Below, is a piece of the meat from the temple. That was also delicious. But, look at it. It looks like meat. It is meat. It is just that it is meat from the head that some find off-putting. More and more are recognizing the importance of valuing and using every part of the animal. If you read Kevin Kossowan’s blog, you will see that he has weighed the meat on the average adult pig head and it is considerable. So considerable, he eats all of them now.
This little piggy was so small he didn’t have a lot of head meat, but what he did have was definitely worth taking a knife and fork to. I am not sure who got the other cheek. I forgot to look at how wide Corey’s smile was before he left!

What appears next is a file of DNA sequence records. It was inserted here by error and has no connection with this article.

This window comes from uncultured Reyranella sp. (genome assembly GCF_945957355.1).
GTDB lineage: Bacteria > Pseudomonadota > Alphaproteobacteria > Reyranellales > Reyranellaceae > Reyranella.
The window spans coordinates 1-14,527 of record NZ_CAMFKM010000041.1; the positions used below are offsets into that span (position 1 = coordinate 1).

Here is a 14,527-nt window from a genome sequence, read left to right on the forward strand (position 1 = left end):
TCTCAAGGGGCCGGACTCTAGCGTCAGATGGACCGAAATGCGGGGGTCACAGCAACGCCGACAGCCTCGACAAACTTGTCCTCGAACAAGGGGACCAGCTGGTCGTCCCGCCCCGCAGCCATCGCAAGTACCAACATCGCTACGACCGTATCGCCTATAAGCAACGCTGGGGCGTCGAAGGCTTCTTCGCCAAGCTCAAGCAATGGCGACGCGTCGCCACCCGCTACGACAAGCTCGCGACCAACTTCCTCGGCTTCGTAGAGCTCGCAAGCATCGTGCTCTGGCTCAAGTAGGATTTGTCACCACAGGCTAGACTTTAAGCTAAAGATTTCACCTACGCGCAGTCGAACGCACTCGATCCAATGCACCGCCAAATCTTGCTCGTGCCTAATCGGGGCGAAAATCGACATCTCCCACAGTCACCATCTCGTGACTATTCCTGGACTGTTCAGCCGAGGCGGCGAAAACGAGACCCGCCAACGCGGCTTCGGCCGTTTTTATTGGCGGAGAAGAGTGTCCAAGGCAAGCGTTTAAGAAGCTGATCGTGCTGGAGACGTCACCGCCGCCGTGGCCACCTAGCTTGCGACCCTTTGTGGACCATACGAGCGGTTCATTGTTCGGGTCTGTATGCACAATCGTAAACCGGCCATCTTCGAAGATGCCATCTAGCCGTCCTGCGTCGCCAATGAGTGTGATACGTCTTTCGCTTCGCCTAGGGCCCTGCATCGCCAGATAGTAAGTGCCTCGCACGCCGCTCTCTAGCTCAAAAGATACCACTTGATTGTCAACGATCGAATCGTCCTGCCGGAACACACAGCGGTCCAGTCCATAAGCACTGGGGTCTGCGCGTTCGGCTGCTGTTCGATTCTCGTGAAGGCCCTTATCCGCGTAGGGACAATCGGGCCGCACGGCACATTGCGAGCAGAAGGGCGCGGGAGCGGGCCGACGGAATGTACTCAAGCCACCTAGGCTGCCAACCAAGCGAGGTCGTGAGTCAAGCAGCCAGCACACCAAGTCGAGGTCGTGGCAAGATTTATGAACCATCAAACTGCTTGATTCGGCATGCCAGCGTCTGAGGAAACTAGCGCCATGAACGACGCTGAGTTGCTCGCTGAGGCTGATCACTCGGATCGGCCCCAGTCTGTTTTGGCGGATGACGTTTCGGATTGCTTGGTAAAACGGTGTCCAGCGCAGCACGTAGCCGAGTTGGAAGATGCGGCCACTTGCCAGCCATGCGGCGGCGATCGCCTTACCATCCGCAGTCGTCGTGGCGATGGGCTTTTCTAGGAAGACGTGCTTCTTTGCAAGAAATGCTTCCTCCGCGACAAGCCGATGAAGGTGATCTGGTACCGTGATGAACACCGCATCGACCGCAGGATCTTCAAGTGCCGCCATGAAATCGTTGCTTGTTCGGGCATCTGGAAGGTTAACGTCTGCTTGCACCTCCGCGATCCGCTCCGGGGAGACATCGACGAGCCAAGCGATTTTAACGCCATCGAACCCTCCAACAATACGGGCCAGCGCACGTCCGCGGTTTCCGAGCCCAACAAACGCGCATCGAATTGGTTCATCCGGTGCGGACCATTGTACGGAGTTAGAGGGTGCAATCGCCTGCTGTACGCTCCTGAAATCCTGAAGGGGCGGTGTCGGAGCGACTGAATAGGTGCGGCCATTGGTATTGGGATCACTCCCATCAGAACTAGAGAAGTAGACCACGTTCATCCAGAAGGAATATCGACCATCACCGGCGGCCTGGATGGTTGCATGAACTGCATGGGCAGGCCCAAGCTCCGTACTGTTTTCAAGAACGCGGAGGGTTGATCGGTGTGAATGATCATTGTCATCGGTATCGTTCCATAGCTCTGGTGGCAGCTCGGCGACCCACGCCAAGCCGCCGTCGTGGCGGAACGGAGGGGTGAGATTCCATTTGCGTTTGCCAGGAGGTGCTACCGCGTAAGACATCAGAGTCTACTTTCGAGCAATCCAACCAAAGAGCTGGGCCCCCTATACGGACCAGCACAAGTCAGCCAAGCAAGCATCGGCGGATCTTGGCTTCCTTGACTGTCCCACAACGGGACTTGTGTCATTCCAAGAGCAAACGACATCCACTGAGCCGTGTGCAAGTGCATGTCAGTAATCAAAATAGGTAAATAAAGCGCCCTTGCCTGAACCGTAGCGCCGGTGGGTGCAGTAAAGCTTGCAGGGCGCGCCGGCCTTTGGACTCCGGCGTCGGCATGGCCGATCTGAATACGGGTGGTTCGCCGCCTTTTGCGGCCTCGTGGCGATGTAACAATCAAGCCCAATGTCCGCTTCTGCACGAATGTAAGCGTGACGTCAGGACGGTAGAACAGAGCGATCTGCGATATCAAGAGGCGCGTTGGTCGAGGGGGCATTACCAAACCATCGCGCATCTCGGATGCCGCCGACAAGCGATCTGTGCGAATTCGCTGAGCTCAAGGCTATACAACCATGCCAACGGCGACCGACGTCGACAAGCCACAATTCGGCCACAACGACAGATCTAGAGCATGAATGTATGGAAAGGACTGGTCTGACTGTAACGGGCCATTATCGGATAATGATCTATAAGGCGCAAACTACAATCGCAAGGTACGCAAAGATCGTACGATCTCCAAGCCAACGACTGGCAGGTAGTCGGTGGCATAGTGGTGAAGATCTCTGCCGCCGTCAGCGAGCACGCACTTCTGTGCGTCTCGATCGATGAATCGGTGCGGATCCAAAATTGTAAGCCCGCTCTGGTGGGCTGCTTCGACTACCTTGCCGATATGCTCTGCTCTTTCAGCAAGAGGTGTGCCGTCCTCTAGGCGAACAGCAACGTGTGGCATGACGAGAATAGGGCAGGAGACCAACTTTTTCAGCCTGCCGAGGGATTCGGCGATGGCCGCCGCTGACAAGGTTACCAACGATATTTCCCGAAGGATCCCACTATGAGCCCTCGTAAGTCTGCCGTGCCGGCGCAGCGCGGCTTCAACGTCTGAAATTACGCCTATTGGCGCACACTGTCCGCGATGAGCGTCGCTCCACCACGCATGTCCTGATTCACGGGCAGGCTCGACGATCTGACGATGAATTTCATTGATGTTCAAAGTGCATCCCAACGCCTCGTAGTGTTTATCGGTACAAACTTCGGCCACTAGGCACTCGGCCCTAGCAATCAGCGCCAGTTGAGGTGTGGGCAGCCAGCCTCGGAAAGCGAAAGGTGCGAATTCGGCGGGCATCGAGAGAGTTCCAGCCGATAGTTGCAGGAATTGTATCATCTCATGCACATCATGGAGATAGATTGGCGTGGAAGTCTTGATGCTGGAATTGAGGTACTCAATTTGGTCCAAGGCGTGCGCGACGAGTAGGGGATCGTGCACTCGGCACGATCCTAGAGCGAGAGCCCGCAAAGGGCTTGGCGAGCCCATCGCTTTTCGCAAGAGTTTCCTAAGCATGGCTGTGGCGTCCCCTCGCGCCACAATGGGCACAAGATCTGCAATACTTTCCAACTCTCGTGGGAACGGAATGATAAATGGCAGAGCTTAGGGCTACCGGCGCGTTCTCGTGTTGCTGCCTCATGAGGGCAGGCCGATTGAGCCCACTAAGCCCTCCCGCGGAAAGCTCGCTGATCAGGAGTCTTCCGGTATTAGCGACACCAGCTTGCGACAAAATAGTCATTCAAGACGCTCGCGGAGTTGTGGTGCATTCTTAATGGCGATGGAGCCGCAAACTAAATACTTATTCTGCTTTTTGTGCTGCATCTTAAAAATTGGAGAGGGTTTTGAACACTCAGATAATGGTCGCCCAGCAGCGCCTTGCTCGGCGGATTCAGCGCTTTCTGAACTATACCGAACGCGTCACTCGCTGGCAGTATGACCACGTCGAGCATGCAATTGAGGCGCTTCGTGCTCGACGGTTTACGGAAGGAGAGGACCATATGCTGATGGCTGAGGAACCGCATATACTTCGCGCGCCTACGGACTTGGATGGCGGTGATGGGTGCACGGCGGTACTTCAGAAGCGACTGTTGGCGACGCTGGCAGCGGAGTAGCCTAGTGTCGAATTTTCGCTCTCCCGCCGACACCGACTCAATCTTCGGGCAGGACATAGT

And, as this pig cost $175 plus $50 dollars to roast, I was careful to save some for Vanja. Apparently far too careful. There was a lot left in the table in the garage and I certainly should have been more generous with the care packages home. I regret that!
Any ideas what to do with the bones? I am not a lover of “pork stock”. What else can I make?
There is still one seat left in the Greek Escapes Class January 22
Register for:BÃ©néGamier’s French Tart Class: Sweet and Savoury SUNDAY, March 6, 2011 at 8:30 am
Watch for Culinary Tour and Trips in June to Niagara on the Lakes Wine Country and in September to Paris!